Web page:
UK: Union dismisses employers’ hypocrisy over damage to students’ education

published 20 January 2014 updated 20 January 2014

The University and College Union (UCU), one of EI’s national affiliates in the UK, has announced plans for a series of two-hour strikes beginning on 23 January aimed at disrupting teaching at universities as part of a row over pay. Education unionists have also condemned that claim by the Universities and Colleges Employers Association (UCEA), representing the university employers, that the UCU was putting students’ education at risk.

“Staff will not be lectured on damage to students' educational experience from people who backed trebling fees to £9,000 [€10,800] a year, have whacked up student rents by 11 per cent in three years and award themselves large pay rises while keeping down the pay of their staff,” UCU General Secretary Sally Hunt said. “Any kind of disruption is always a last resort but, after five years of pay suppression with members 13 per cent worse off in real terms, we want a fair deal.”

UCU said that recent embarrassing stories about vice-chancellors' pay, while staff receive real terms pay cuts, just added to the rank hypocrisy from university bosses. UCU members are involved in a dispute over pay with universities. They rejected a one per cent pay increase in 2014 that would have seen their pay drop by 13 per cent in real terms in the past five years.

UCEA change their tune

UCEA’s previous public line has been to try to play down the impact of the strikes. For example, on 29 October, ahead of the first day of strike action, UCEA’s spokesman said that the one-day strike of all the campus unions would have “a low level impact on students”. This was echoed after the strike, when they claimed that the strike had had a minimal impact. The same line was used ahead of and in the wake of the 3 December strike.

On 15 January, the day that UCU announced its wave of two-hour strikes, UCEA stated that “employers have expressed disappointment at UCU’s latest tactic to disrupt higher education institutions, this time targeting students”.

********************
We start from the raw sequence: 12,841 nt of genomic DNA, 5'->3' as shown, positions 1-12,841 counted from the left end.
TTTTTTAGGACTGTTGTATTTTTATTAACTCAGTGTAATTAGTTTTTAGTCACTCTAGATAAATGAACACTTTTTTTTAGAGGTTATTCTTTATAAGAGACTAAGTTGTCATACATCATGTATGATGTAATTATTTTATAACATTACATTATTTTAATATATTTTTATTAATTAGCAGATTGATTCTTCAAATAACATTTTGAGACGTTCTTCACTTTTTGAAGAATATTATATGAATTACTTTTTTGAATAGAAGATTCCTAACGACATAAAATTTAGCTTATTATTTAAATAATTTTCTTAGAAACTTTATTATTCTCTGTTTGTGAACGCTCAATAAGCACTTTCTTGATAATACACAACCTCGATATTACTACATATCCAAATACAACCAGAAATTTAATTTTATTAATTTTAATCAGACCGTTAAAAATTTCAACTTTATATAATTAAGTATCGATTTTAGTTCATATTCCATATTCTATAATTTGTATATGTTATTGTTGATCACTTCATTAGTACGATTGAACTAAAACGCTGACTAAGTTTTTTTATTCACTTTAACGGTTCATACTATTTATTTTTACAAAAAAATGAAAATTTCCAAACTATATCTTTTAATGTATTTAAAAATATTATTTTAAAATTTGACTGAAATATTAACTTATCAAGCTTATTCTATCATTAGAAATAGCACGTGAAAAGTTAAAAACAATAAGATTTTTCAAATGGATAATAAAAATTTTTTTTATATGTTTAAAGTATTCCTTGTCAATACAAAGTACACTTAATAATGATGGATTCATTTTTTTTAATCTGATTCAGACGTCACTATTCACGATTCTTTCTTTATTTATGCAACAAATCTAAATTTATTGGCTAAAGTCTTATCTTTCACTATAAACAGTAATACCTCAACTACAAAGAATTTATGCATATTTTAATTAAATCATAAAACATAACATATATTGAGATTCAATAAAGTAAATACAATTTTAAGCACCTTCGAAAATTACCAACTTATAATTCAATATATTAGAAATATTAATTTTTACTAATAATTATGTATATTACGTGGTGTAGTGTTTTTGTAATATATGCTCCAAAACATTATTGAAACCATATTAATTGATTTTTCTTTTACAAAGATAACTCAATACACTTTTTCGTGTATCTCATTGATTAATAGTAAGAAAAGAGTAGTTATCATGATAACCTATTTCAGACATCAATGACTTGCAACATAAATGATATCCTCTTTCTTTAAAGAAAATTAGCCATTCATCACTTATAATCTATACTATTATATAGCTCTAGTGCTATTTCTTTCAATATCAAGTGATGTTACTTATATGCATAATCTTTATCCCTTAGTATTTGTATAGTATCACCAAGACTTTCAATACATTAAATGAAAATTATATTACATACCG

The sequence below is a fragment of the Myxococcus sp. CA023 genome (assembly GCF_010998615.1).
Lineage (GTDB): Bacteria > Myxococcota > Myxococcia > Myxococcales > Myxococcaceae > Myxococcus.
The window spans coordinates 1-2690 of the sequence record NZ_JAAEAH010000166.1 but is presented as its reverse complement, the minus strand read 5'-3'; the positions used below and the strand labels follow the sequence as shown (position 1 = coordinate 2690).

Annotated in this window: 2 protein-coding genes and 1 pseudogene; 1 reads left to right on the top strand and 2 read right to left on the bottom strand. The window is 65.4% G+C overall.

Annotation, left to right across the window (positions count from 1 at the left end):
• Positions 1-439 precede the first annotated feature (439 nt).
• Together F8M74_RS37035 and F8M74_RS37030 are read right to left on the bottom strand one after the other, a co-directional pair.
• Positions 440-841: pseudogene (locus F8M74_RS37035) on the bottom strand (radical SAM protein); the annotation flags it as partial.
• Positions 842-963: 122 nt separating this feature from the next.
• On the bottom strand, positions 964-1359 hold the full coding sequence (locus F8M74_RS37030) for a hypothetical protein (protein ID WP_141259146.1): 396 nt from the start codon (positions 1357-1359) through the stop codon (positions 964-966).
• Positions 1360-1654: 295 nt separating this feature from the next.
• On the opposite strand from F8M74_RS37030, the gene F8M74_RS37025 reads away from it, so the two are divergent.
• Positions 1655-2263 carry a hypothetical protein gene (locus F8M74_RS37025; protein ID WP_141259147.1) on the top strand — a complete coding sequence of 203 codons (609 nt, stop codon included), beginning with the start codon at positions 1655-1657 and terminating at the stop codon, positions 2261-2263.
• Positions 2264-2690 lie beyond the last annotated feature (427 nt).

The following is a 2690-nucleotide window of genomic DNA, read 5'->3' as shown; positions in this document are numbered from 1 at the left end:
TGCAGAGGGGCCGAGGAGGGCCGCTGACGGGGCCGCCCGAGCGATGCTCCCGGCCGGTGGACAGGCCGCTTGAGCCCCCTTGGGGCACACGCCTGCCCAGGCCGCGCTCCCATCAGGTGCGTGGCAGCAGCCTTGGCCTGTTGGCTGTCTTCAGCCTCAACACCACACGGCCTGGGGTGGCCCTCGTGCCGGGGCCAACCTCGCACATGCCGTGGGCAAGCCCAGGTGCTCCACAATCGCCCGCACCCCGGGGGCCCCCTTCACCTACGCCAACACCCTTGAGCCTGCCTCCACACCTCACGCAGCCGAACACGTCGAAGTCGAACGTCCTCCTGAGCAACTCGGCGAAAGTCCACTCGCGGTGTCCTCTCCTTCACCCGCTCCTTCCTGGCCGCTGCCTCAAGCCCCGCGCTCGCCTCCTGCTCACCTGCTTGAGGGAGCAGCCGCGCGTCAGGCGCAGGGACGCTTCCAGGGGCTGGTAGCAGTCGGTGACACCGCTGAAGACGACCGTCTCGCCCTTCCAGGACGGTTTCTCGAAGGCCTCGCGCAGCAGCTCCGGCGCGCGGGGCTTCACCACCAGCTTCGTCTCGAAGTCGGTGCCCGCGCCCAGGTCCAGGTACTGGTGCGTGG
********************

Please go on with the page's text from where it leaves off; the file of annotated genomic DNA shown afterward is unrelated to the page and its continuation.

The line now seems focused on attempting to divide students and staff, something that UCU will resist to the full.

Hunt underlined that “UCU will be working hard with Students’ Unions to preserve their constructive relationship and at a time when universities are charging students £9000 a year, raising the rents for student accommodation and seem intent on thinking of as many ways as possible to part students and their families from their money, Vice Chancellors may struggle to convince students that they genuinely have their interests at heart”.

The first three two-hour stoppages will take place at these times:

  • Thursday, 23 January, 11am-1pm
  • Tuesday, 28 January, 2pm-4pm
  • Monday, 10 February, 9am-11am

EI: Vital that government listen to unions

“We firmly condemn the employers’ move to break the strong existing relation between students and UK higher education colleagues,” said EI General Secretary Fred van Leeuwen. “We urge competent public authorities to urgently listen to organisations representing students and education professionals, at all levels. They must understand that this is the only way for them to ensure quality education for all in their country, for which they hold responsibility.”